And so it comes to an end. After more than six months Assignment Zero passed its final milestone today when Wired.com published my decidedly ambivalent assessment of the project. It was, as I wrote in the piece, a "highly satisfying failure." A few of my readers had asked me to enumerate exactly what elements failed and what elements succeeded. I think the Wired.com piece performs this task adequately, with one exception, raised by Daren C. Brabham in the same comments section in the above link.
I neglected to point out the degree of mission creep Assignment Zero suffered. As Daren points out, to the extent that exploring "crowdsourcing" was our mandate, that term came to become synonymous with everything Web 2.0. That's a terrible dilution of a process and methodology as rich, and precise, as crowdsourcing. As I noted in my June 28th post, the subject could more properly be called "cool forms of collaborative production on the Internet."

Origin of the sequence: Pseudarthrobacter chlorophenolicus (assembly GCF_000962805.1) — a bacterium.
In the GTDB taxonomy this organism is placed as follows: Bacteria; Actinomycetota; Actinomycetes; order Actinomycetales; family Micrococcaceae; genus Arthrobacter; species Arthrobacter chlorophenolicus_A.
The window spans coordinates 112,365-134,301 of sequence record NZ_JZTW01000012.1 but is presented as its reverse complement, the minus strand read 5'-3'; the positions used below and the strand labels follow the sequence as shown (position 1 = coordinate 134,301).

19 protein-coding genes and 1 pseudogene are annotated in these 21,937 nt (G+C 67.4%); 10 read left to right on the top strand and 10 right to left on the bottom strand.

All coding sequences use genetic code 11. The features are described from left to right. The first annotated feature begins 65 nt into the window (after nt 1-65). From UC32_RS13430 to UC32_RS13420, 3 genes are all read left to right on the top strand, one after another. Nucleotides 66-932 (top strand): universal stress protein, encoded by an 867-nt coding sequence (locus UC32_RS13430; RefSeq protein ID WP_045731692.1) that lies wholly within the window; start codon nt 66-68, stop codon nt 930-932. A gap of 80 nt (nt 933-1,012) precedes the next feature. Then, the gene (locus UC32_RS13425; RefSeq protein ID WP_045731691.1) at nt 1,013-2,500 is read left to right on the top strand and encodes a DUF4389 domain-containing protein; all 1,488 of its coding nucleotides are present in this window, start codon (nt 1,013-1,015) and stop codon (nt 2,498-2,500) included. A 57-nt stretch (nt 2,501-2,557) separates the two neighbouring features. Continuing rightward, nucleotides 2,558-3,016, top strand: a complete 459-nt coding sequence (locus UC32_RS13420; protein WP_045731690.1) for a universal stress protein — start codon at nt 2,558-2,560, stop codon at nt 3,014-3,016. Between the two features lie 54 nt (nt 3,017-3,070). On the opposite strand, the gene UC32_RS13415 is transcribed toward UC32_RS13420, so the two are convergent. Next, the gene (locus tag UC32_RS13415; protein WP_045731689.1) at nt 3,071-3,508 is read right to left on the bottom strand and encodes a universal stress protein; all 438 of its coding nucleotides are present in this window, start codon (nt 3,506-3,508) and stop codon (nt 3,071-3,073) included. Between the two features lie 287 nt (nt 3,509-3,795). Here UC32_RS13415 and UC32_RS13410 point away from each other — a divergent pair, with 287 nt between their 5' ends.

The sad fact is that being a buzzword, people tend to apply crowdsourcing to whatever new, nascent and exciting phenomenon they're attempting to define. As Daren suggests, a lot of work (and probably no small amount of bickering) will be needed to lasso that word and establish some quasi-permanent definition.
At any rate, I hope the Wired piece inspires more debate, on this blog and elsewhere.